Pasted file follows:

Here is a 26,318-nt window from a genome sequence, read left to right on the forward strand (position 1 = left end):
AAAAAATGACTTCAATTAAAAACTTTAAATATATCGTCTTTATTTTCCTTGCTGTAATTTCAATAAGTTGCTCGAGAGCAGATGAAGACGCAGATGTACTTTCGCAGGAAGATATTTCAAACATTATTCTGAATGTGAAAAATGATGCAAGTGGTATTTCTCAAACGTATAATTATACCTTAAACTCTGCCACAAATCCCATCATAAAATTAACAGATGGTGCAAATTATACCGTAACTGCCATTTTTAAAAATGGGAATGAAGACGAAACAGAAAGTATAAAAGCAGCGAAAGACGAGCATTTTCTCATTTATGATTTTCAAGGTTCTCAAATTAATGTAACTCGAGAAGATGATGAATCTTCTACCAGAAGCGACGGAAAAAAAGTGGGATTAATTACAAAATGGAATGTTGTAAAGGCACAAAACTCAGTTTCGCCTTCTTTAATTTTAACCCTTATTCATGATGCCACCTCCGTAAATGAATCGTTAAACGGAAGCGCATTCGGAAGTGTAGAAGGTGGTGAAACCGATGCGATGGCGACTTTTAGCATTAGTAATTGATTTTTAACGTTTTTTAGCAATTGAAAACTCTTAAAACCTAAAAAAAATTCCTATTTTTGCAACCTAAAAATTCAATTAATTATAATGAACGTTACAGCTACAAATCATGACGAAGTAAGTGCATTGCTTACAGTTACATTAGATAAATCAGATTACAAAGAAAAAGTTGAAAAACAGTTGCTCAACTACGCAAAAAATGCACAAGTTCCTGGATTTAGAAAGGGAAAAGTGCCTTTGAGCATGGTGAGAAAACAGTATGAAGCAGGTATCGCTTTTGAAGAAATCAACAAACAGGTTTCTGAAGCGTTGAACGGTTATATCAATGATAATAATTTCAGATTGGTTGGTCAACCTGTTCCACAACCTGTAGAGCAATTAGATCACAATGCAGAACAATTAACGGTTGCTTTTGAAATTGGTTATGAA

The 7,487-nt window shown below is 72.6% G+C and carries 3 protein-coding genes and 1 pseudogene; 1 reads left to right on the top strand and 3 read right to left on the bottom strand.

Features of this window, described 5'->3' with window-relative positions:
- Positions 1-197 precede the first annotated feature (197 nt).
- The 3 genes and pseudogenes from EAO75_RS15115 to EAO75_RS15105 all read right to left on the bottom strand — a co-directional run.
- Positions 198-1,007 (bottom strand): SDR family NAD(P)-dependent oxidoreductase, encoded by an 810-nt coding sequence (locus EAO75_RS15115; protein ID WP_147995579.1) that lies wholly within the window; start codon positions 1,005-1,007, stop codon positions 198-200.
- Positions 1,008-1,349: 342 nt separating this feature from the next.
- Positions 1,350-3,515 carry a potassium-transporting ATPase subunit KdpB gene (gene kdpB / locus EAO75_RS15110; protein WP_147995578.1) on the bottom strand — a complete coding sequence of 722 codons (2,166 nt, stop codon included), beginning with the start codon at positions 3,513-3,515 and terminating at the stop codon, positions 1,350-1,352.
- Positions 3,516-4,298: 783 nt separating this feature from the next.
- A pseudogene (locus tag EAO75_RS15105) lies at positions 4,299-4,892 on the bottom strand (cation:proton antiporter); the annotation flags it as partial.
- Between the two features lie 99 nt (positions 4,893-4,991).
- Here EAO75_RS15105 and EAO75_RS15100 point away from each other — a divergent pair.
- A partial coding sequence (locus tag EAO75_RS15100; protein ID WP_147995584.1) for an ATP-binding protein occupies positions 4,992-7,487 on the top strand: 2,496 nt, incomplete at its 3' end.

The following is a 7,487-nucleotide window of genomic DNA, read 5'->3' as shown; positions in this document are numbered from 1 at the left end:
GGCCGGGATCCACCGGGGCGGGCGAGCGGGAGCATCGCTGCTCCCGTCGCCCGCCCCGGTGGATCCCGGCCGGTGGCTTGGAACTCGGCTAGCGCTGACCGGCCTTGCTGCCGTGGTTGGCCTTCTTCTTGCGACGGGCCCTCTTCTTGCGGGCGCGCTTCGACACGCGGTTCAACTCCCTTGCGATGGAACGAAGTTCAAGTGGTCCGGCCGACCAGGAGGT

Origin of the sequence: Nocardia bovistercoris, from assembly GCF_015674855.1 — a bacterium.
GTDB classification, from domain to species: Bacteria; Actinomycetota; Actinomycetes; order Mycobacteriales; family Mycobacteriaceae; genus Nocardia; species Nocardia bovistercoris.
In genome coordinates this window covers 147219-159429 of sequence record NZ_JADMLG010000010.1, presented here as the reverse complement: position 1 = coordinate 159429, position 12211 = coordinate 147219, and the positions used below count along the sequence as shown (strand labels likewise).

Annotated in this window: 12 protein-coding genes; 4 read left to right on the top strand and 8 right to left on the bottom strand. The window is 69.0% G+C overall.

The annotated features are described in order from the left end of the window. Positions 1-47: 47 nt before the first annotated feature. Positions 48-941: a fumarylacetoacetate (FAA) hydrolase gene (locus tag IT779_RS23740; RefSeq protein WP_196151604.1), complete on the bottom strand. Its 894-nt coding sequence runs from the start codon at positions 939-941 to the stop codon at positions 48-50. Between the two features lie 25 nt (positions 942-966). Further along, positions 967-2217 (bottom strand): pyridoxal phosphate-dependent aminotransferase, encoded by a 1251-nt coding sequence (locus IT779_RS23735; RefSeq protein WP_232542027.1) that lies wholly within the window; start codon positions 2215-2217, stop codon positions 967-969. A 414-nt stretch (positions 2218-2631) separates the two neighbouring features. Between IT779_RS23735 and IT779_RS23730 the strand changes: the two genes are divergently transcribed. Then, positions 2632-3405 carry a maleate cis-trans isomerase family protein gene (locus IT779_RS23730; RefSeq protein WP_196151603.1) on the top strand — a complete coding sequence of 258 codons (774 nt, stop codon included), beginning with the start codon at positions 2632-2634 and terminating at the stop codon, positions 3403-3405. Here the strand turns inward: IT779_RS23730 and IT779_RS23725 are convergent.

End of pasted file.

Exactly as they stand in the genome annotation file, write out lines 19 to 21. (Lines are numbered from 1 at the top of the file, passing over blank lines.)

In genome coordinates this window covers 147219-159429 of sequence record NZ_JADMLG010000010.1, presented here as the reverse complement: position 1 = coordinate 159429, position 12211 = coordinate 147219, and the positions used below count along the sequence as shown (strand labels likewise).

Annotated in this window: 12 protein-coding genes; 4 read left to right on the top strand and 8 right to left on the bottom strand. The window is 69.0% G+C overall.

The annotated features are described in order from the left end of the window. Positions 1-47: 47 nt before the first annotated feature. Positions 48-941: a fumarylacetoacetate (FAA) hydrolase gene (locus tag IT779_RS23740; RefSeq protein WP_196151604.1), complete on the bottom strand. Its 894-nt coding sequence runs from the start codon at positions 939-941 to the stop codon at positions 48-50. Between the two features lie 25 nt (positions 942-966). Further along, positions 967-2217 (bottom strand): pyridoxal phosphate-dependent aminotransferase, encoded by a 1251-nt coding sequence (locus IT779_RS23735; RefSeq protein WP_232542027.1) that lies wholly within the window; start codon positions 2215-2217, stop codon positions 967-969. A 414-nt stretch (positions 2218-2631) separates the two neighbouring features. Between IT779_RS23735 and IT779_RS23730 the strand changes: the two genes are divergently transcribed. Then, positions 2632-3405 carry a maleate cis-trans isomerase family protein gene (locus IT779_RS23730; RefSeq protein WP_196151603.1) on the top strand — a complete coding sequence of 258 codons (774 nt, stop codon included), beginning with the start codon at positions 2632-2634 and terminating at the stop codon, positions 3403-3405. Here the strand turns inward: IT779_RS23730 and IT779_RS23725 are convergent.